When the shocking news broke, it was the only time in my life--since my conversion at 15--that I wanted to leave the Catholic Church and run screaming to the hills. A close friend even accused me: "You're a nun--you knew!" But I didn't. Nobody knew. Or very, very few people knew. I agonized for months over it. I couldn't understand. I thought priests and bishops were the good guys! I thought they wanted to protect and help people! I just couldn't figure it out. And then--through my study of Theology of the Body--I got a powerful insight: Men do NOT want to be Superman or the Lone Ranger. They do NOT want to break ranks. Men are HORRIBLE at whistle-blowing. They are all about BAND OF BROTHERS. And this is a good thing! Men are stronger together. They have each other's backs. They can provide for and protect hearth and home better TOGETHER. The problem lies when they BAND TOGETHER FOR EVIL. To hide each other's sins. To give each other a pass for their sins. Look the other way. Code of silence. Complete corruption. Whole cities run on this notion. But it doesn't have to be this way. 

MEN NEED TO BAND TOGETHER FOR THE GOOD. Positive peer pressure. And call each other out when they need calling out. So, guys? Join some good guy thing to do charitable works together, pray together or just hang out together. Live by the "10 Commandments of Chivalry" (except the showing no mercy to the infidel part). And always, always BAND TOGETHER FOR GOOD, NOT EVIL.

"The Long Lent of Sex Abuse Survivors and the Road to Recovery": (excellent article from a Boston woman)

A man (whose son is already a priest) who was abused by a priest as a teen and is now a candidate for the permanent diaconate has this to say:

"I would not have entered the diaconate program if I had a question about my faith at all.... My faith in the Catholic Church has never wavered one bit and never will. So I don't want this at all, ever, to be talked about as against the Catholic Church. This is to purify the men in the church by their sinful actions and their unlawful actions. It has nothing to do with the Catholic faith." --Ronald Vasek

October 30, 2015


"Jem and the Holograms" is a live-action tween movie based on the animated TV series of the same name that aired from 1985-1988. Although I have been informed by some fans of the TV series that the film is not cleaving exactly to the TV version, it is nonetheless a delightful, "family-oriented" film that is innocent and fun, and skillfully avoids all kinds of pitfalls that a flick of this nature might have fallen into headlong. I was all prepared to say that in many ways "Jem" is the anti-"Pitch Perfect" movie (something I would relish), but then I checked the lyrics to the songs used in the film and in the complete soundtrack. Please read on because there is a major, major CAVEAT with this film.

What pitfalls does the film avoid? It is not cutsie. There is no Valley Girl talk or vocal fry. The teen girls are not stereotypes of today's radical feminist agendas, and neither are they Barbies. They seem like (albeit extremely well-groomed) regular gals. One is a little tougher than the others (she's a hacker and has spent time in juvie). The film does not drown us in song after song after song. In fact, the musical numbers are well-placed and are mostly power pop, with one initial soft ballad.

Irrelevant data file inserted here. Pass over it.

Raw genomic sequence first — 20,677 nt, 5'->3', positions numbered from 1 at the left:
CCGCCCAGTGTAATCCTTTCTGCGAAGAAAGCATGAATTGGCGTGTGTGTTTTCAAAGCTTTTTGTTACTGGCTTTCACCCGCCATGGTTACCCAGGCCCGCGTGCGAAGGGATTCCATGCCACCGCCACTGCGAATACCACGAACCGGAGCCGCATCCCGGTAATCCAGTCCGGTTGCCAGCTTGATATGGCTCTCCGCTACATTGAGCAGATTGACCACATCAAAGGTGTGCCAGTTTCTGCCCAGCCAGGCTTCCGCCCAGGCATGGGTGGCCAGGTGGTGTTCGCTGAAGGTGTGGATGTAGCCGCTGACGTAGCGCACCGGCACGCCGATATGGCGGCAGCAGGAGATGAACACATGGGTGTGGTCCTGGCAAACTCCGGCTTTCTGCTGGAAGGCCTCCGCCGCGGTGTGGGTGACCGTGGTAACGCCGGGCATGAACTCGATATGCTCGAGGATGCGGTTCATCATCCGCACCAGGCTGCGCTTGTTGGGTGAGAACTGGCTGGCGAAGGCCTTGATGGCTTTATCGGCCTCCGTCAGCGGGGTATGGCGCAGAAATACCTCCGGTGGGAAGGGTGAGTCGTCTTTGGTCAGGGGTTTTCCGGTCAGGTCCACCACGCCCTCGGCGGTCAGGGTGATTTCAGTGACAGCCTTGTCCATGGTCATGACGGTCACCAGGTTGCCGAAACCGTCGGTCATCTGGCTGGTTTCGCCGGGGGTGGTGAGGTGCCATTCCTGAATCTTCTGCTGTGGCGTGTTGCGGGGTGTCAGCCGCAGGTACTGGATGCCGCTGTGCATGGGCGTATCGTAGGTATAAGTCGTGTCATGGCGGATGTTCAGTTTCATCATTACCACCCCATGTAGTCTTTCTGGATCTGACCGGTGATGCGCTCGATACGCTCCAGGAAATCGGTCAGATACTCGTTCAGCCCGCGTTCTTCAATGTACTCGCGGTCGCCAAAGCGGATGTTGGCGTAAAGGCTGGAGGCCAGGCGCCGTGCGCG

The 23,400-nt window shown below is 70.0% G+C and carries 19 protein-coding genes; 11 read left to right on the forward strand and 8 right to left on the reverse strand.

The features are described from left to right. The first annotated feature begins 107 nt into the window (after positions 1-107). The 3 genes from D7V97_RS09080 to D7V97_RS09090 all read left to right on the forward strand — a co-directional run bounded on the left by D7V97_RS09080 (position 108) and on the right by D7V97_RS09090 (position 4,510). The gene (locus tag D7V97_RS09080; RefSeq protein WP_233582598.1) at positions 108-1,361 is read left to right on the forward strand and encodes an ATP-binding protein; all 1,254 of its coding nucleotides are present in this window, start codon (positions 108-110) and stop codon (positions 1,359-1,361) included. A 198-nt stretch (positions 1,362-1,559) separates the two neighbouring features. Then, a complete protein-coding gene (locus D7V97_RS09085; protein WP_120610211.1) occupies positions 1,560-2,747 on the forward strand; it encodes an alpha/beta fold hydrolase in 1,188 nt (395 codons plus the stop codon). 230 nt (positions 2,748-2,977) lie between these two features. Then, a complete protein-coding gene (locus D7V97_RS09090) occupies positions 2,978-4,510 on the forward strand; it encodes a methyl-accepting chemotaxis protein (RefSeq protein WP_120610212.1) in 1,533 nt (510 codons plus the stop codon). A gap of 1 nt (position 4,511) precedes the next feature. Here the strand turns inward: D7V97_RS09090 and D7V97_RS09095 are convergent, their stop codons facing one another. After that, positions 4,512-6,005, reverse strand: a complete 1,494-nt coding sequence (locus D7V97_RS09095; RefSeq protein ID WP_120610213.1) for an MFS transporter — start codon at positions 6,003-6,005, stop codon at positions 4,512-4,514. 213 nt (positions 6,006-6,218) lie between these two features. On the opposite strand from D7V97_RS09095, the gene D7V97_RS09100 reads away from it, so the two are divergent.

Most, most unfortunately, the lyrics to some of the songs are very, very risque and beyond inappropriate for tweens or teens or anyone (although the visuals in the movie do not match at all--the songs are not acted out in any way). It may be a bit difficult to hear all the lyrics as they're being belted out in the film, but of course young people don't have this problem. This is a huge, huge drawback to the film. Check out especially the words to "Mi mi mi": which is used at least partially in the film (I don't remember hearing any of the most objectionable words from this song in the film, but still). Other songs used in the film: "Youngblood," "Alone Together," "I'm Still Here." If songs with objectionable lyrics (very objectionable) were not included in the film or on the soundtrack? There would be no problem here. But there is a problem. A big one. Why should we wonder why our young people engage in bacchanal-type sex on college campuses when they've heard this stuff from their tenderest years in "PG" movies? Sigh. I'm sad to say this film was too good to be true. Very sad to say. Unless you are willing to have a serious discussion with your young people about the lyrics to ALL the songs on the soundtrack, I'd say this is a "no" film. But why NOT have that discussion? Ask your young people what they think of these lyrics. Take this opportunity to do some Media Literacy and Theology of the Body with them. There are many, many good things about this film, but they are totally undermined and undone--perhaps even destroyed--by the lyrics to some (not all) of the songs featured in the film and on the soundtrack.


Jerrica Benton (Aubrey Peeples) whose stage name is "Jem," becomes an instant, viral internet sensation when she dons a crazy pink wig and sings a sensitive ditty into her webcam. Her three sisters (one blood sister and two cousins, all being raised by their aunt--but they all consider themselves true sisters) are her band. A star-making music company (appropriately called "Starlight") comes calling in the person of Erica (the inimitable Juliette Lewis, digging her fangs into every scene and stealing it). Lewis could really make a new career out of playing luscious modern-day villainesses.